So again, overall lifestyle, I choose that. But I don't look at that email first thing in the morning, because if I do, then the whole time I'm on the court, I'm thinking about that email and what happened and why. And so there's so much to that. You and I talked about something on the pre interview and a little bit about your take on work life balance. And that's a term that so many people. It's a generic term, so it can be used in so many different ways.


What are your thoughts on that? And when it comes to that, how does that factor into whether a person can actually design their life or whether or not their life is kind of being run by their business or what they're allowing to have happen?


Yeah, I don't believe in work life balance, and the reason is even before the pandemic. And there's so many articles now saying Koben has ruined work life balance. But the reality is before the Pandemic 70% of America was saying, I have no work life balance. I've been to Europe, I've been to Australia, and my colleagues over there will also say, hey, this isn't just an American problem. So you shouldn't have called it the unamerican dream. You should have just called it the undream, right? Whatever that is, insert your country of origin.


So I don't believe in work life balance, because the example I give is my daughter was a gymnast, and nothing set my heart racing. I had multiple kids perform in different things from theater to sports. I never got so nervous when my daughter jumped up on the balance beam. She's doing all these twists and things like that on, like a four inch being. Plus, she's my only daughter. So there was that. But I used to get and even the slightest wobble, she got a deduction of points, and I'm thinking like, hey, if you just stay on for the whole thing, you should get the goal.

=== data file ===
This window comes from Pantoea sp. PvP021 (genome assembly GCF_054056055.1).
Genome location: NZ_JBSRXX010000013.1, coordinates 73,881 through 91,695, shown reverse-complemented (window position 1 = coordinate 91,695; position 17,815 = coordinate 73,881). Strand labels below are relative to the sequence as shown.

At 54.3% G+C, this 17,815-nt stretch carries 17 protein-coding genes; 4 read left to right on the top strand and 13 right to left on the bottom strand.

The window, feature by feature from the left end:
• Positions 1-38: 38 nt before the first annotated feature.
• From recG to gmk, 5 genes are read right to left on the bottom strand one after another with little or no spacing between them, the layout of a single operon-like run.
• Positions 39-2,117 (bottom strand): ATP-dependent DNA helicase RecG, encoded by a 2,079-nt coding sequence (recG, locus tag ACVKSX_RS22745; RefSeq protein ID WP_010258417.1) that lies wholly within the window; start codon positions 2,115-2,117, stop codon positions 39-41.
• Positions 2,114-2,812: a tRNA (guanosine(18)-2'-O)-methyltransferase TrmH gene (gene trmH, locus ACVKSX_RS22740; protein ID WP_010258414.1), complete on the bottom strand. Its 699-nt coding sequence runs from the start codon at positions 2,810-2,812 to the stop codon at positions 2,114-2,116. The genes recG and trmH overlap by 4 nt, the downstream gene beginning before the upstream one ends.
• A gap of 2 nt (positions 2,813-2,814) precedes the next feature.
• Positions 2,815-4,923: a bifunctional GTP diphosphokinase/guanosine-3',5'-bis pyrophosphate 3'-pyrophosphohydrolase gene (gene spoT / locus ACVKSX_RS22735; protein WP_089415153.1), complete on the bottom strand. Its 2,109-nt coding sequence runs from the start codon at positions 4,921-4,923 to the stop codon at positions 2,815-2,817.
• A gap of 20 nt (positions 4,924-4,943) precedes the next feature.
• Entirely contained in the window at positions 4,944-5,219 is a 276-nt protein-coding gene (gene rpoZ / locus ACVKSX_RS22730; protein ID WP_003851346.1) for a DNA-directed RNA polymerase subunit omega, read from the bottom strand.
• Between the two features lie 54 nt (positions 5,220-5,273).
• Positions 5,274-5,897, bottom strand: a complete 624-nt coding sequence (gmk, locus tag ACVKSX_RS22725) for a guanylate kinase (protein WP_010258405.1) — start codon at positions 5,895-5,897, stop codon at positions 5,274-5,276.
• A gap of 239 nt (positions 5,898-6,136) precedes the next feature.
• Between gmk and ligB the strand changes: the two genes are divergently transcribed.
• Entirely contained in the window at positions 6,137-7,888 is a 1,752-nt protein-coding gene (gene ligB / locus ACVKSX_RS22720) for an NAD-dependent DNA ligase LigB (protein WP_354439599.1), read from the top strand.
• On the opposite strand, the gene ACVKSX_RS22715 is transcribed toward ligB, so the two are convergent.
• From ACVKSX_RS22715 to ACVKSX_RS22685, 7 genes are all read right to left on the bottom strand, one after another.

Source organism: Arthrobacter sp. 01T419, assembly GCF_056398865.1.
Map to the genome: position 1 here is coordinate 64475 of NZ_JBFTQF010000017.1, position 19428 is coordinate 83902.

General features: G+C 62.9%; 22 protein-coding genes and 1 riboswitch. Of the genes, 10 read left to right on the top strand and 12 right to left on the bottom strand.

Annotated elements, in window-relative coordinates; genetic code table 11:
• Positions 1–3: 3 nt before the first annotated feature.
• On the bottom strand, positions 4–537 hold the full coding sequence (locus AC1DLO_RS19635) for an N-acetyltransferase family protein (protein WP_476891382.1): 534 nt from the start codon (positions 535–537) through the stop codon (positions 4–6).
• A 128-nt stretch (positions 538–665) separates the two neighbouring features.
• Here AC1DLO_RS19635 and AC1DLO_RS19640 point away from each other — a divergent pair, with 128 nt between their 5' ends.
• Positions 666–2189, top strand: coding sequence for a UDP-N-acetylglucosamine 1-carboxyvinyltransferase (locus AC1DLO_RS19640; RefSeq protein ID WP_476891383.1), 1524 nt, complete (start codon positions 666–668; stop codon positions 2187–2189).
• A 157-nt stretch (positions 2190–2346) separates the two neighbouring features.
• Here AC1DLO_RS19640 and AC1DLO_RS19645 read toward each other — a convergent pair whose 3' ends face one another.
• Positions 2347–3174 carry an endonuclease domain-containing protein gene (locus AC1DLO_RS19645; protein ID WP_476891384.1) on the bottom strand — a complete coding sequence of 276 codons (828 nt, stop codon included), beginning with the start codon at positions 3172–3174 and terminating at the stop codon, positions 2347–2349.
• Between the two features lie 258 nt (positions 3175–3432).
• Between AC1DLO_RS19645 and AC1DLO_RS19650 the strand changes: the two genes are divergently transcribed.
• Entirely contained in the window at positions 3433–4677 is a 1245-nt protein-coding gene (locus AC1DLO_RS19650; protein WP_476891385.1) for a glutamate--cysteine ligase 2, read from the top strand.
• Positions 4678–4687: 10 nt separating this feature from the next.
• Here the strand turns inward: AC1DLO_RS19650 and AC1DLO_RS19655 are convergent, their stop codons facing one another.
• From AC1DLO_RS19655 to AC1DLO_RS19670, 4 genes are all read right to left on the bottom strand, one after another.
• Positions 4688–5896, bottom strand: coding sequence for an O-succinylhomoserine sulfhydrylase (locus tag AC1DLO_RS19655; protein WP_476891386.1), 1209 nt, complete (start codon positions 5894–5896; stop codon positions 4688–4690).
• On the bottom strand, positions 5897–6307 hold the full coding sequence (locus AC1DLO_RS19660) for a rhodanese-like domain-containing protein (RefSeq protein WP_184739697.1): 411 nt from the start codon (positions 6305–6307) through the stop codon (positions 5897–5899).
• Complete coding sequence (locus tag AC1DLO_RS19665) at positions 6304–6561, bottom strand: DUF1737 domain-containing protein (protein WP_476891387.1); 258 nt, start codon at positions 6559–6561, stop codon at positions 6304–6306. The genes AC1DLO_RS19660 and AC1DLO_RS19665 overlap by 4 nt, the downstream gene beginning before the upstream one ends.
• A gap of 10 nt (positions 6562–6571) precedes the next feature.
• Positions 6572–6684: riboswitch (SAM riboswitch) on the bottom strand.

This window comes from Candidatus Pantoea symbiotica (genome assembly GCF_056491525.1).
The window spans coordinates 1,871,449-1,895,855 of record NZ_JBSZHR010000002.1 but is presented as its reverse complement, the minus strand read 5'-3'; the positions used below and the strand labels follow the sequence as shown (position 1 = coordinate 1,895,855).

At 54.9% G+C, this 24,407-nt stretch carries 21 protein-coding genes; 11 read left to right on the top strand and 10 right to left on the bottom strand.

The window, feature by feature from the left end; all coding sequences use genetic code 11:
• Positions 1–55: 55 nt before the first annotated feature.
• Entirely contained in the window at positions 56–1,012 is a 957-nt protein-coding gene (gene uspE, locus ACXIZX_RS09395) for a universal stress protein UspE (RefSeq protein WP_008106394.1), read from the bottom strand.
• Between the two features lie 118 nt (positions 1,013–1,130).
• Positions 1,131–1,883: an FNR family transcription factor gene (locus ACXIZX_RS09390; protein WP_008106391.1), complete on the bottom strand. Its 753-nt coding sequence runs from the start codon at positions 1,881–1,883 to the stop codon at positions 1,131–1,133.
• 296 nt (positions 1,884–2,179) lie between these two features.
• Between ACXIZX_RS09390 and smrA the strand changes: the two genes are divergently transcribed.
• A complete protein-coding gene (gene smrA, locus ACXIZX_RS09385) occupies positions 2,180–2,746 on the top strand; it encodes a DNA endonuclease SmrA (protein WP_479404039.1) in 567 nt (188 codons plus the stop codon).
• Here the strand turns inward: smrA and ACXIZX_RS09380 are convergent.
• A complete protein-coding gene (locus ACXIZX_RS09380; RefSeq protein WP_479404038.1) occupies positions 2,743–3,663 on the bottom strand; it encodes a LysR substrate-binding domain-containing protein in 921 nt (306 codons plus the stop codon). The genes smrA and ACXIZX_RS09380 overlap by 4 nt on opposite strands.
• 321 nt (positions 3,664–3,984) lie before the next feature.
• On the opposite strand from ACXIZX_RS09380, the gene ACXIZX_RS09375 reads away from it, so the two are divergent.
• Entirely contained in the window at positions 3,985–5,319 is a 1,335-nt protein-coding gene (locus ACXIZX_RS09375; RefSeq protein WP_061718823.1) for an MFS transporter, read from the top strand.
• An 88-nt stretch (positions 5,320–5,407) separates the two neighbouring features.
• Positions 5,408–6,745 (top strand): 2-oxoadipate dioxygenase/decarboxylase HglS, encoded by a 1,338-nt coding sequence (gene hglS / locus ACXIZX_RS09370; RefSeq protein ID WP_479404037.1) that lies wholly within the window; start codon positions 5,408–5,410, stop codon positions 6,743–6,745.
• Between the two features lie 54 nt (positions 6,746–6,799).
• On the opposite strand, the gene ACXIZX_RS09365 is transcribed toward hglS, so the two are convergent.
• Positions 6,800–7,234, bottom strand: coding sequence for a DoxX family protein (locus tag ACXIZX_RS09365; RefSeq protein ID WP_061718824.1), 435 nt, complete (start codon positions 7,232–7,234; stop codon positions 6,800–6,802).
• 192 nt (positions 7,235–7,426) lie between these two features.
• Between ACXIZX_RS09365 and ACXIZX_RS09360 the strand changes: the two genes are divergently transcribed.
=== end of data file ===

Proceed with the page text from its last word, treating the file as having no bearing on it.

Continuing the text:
It's all good by me. That's how we are with soul work, and we try to balance all these things. So I do talk about boundaries. Now. I talk about work, life, boundaries. The reality is we only have one life. Now there's multiple things that go into our life. So if we want to live a holistic life, we have to think about mental, emotional, spiritual, physical and relational. That's how I define it. You can define it differently. That's how I define. So let's define the things that we value within that holistic life.